I am a huge Ember.js fan, but recently wanted to experiment with some other frameworks, and decided to try Nuxt.js. I was very pleasantly surprised, that Nuxt had many nice "magic" things, just like Ember had, and felt very familiar to Ember development. There were a lot of additional nice features as well, like built in PWA support, static site generation, tree shaking, and code splitting. With all of these awesome features, I decided to convert shipshape.io from Ember to Nuxt, and wanted to document the mappings between things in Ember and Nuxt and the benefits and drawbacks of each.

Table of Contents

  1. Application Wrapper
  2. Components
  3. Routes
  4. Static Site Generation
  5. Meta
  6. PWA
  7. Sitemaps
  8. Code Splitting, Tree Shaking, and PurgeCSS
  9. Summary

Application Wrapper

templates/application.hbs -> layouts/default.vue

In Ember.js, you will typically setup your main application wrapper, with things like your navbar, footer, etc in the templates/application.hbs file. In Nuxt.js you have the concept of layouts, and layouts/default.vue is where you define your application wrapper markup.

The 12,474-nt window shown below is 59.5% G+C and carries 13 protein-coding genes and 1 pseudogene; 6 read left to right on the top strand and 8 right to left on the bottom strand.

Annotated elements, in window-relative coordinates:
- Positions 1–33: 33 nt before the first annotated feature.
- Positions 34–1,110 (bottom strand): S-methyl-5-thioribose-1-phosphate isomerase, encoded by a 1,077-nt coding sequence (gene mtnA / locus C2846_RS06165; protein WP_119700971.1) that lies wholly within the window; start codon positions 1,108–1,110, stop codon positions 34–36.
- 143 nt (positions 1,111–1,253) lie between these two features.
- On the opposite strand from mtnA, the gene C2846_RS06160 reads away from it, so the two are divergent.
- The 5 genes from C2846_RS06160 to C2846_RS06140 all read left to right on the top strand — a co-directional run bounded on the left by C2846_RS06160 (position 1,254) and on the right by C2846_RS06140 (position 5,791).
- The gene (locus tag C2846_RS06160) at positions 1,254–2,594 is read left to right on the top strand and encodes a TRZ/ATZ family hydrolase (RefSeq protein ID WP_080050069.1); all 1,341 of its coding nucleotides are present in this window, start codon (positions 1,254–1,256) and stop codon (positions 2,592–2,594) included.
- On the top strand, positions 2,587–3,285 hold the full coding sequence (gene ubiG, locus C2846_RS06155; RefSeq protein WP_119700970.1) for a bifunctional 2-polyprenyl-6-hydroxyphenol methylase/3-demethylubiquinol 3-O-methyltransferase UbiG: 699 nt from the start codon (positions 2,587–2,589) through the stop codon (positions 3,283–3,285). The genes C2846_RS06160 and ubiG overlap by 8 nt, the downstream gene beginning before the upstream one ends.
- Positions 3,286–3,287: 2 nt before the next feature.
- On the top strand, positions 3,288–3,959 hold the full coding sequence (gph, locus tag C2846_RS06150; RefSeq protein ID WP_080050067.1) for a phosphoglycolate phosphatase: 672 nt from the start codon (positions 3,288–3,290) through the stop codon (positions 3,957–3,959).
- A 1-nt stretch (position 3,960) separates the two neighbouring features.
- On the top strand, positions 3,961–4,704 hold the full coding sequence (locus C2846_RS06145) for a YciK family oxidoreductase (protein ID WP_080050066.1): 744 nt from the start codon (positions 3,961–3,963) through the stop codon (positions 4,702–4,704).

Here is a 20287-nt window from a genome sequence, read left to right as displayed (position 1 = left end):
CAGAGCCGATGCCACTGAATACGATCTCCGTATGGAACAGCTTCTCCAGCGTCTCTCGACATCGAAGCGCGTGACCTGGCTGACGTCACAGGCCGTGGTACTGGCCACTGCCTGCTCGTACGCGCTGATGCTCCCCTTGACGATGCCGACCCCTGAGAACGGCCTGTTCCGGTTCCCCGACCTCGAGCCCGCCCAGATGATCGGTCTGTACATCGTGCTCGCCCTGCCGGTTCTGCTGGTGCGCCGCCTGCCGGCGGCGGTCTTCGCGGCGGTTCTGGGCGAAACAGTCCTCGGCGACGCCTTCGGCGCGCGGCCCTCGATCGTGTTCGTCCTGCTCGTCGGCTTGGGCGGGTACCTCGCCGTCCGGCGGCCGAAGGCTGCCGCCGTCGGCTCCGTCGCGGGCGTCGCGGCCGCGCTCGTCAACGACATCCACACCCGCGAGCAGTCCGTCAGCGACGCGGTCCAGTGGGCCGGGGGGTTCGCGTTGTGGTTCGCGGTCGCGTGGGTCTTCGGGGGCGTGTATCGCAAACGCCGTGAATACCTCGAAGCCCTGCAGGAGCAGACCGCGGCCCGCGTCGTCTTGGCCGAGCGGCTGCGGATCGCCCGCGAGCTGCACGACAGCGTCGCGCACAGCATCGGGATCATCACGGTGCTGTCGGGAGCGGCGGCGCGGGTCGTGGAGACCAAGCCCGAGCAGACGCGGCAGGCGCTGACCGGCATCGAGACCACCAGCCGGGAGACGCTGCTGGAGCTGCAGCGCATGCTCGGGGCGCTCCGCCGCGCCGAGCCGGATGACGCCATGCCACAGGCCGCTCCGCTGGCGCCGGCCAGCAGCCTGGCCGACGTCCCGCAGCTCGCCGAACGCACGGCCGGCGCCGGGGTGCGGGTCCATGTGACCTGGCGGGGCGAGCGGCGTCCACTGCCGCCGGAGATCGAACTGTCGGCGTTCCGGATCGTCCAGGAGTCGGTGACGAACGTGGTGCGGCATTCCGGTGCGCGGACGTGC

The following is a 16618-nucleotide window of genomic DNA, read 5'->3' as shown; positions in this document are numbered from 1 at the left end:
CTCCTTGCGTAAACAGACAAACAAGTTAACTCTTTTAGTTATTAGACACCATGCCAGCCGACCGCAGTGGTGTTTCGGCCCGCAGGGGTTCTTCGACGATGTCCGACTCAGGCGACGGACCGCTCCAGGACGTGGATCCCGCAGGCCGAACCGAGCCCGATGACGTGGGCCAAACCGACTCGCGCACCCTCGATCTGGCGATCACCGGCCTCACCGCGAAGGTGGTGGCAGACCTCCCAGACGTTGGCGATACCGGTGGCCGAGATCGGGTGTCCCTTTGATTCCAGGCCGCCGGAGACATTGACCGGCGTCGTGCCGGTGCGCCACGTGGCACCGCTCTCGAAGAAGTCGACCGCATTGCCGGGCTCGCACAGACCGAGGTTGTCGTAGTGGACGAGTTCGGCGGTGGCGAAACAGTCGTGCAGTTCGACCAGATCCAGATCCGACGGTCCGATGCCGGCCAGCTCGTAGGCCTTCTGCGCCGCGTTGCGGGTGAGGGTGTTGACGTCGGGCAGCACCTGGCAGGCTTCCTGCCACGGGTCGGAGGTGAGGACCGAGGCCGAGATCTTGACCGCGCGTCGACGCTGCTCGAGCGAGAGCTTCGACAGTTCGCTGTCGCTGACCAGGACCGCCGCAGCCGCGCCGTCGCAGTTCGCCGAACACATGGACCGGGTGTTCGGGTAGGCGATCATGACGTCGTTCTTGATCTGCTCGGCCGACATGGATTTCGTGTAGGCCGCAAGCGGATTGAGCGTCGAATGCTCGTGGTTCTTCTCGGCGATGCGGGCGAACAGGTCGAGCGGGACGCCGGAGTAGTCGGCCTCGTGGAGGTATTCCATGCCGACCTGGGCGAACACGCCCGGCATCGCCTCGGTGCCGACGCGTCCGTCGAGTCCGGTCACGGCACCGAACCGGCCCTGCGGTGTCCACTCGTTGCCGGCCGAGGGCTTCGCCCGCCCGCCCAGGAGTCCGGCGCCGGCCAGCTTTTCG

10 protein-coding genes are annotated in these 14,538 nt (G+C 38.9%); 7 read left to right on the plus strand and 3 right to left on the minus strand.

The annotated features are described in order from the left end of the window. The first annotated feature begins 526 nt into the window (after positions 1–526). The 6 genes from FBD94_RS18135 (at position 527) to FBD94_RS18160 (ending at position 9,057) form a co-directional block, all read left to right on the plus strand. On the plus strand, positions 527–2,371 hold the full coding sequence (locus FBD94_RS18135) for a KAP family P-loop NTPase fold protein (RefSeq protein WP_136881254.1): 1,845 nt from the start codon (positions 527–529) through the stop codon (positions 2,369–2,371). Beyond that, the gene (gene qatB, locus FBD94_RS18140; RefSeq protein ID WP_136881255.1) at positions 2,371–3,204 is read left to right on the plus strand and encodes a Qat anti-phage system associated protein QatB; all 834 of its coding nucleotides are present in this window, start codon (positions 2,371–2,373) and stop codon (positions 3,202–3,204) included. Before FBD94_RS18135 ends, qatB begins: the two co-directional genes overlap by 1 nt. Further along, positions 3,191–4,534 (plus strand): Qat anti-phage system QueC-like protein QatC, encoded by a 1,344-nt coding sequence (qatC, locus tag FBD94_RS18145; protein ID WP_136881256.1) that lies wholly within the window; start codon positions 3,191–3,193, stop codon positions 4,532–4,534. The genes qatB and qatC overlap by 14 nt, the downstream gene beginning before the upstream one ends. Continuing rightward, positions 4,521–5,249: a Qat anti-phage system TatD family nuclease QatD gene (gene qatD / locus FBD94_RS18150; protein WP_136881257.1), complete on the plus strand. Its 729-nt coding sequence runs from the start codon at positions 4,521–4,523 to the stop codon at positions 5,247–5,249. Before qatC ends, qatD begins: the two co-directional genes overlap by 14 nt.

{{outlet}} -> <Nuxt/>

In Nuxt, you'll define where your application content is inserted with <Nuxt/>, rather than the {{outlet}} you typically have in Ember.

Example

Ember.js
{{! templates/application.hbs}}

{{head-layout}}

<div 
  itemscope 
  itemtype="https://schema.org/Organization" 
  itemid="shipshapeorg"
>
  <NavMenu/>

  <main>
    {{outlet}}
  </main>

  <WaveFooter/>
</div>
Nuxt.js
<!-- layouts/default.vue -->

<template>
  <div
    itemscope
    itemtype="https://schema.org/Organization"
    itemid="shipshapeorg"
  >
    <meta itemprop="legalName" content="Ship Shape Consulting LLC">

    <NavMenu/>

    <main>
      <Nuxt/>
    </main>

    <WaveFooter/>
  </div>
</template>

<script>
  import NavMenu from '~/components/NavMenu.vue';
  import WaveFooter from '~/components/WaveFooter.vue';

  export default {
    components: {
      NavMenu,
      WaveFooter
    }
  };
</script>

Components

With the new angle bracket syntax for Ember's Glimmer components, copying and pasting components into Nuxt/Vue becomes much easier. Especially with the addition of Tailwind CSS, I did not have to worry much about specific styles for each component.

components/blog-post/component.js + components/blog-post/template.hbs -> components/BlogPost.vue